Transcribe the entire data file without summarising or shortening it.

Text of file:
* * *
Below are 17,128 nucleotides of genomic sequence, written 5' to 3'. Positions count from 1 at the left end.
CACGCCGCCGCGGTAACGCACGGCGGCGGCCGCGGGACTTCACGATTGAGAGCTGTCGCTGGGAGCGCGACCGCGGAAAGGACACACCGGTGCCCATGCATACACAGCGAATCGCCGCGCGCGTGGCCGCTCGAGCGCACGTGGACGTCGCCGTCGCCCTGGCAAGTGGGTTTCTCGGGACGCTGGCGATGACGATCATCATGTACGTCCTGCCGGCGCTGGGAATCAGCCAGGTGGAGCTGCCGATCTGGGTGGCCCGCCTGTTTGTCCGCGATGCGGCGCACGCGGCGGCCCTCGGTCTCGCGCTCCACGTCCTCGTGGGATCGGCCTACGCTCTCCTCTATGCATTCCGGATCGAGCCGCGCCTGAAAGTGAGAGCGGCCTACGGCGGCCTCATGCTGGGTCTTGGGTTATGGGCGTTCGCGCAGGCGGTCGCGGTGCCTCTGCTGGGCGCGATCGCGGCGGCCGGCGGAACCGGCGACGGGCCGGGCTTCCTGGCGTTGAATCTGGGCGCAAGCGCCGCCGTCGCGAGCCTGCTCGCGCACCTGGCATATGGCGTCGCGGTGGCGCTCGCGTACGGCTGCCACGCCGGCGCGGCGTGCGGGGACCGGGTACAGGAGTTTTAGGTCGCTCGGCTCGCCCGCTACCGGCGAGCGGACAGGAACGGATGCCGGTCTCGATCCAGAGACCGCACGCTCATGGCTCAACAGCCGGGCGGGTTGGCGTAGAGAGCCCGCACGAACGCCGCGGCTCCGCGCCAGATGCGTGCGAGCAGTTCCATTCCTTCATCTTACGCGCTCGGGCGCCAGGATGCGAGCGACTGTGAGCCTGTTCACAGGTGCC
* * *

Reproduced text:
Below are 17,128 nucleotides of genomic sequence, written 5' to 3'. Positions count from 1 at the left end.
CACGCCGCCGCGGTAACGCACGGCGGCGGCCGCGGGACTTCACGATTGAGAGCTGTCGCTGGGAGCGCGACCGCGGAAAGGACACACCGGTGCCCATGCATACACAGCGAATCGCCGCGCGCGTGGCCGCTCGAGCGCACGTGGACGTCGCCGTCGCCCTGGCAAGTGGGTTTCTCGGGACGCTGGCGATGACGATCATCATGTACGTCCTGCCGGCGCTGGGAATCAGCCAGGTGGAGCTGCCGATCTGGGTGGCCCGCCTGTTTGTCCGCGATGCGGCGCACGCGGCGGCCCTCGGTCTCGCGCTCCACGTCCTCGTGGGATCGGCCTACGCTCTCCTCTATGCATTCCGGATCGAGCCGCGCCTGAAAGTGAGAGCGGCCTACGGCGGCCTCATGCTGGGTCTTGGGTTATGGGCGTTCGCGCAGGCGGTCGCGGTGCCTCTGCTGGGCGCGATCGCGGCGGCCGGCGGAACCGGCGACGGGCCGGGCTTCCTGGCGTTGAATCTGGGCGCAAGCGCCGCCGTCGCGAGCCTGCTCGCGCACCTGGCATATGGCGTCGCGGTGGCGCTCGCGTACGGCTGCCACGCCGGCGCGGCGTGCGGGGACCGGGTACAGGAGTTTTAGGTCGCTCGGCTCGCCCGCTACCGGCGAGCGGACAGGAACGGATGCCGGTCTCGATCCAGAGACCGCACGCTCATGGCTCAACAGCCGGGCGGGTTGGCGTAGAGAGCCCGCACGAACGCCGCGGCTCCGCGCCAGATGCGTGCGAGCAGTTCCATTCCTTCATCTTACGCGCTCGGGCGCCAGGATGCGAGCGACTGTGAGCCTGTTCACAGGTGCC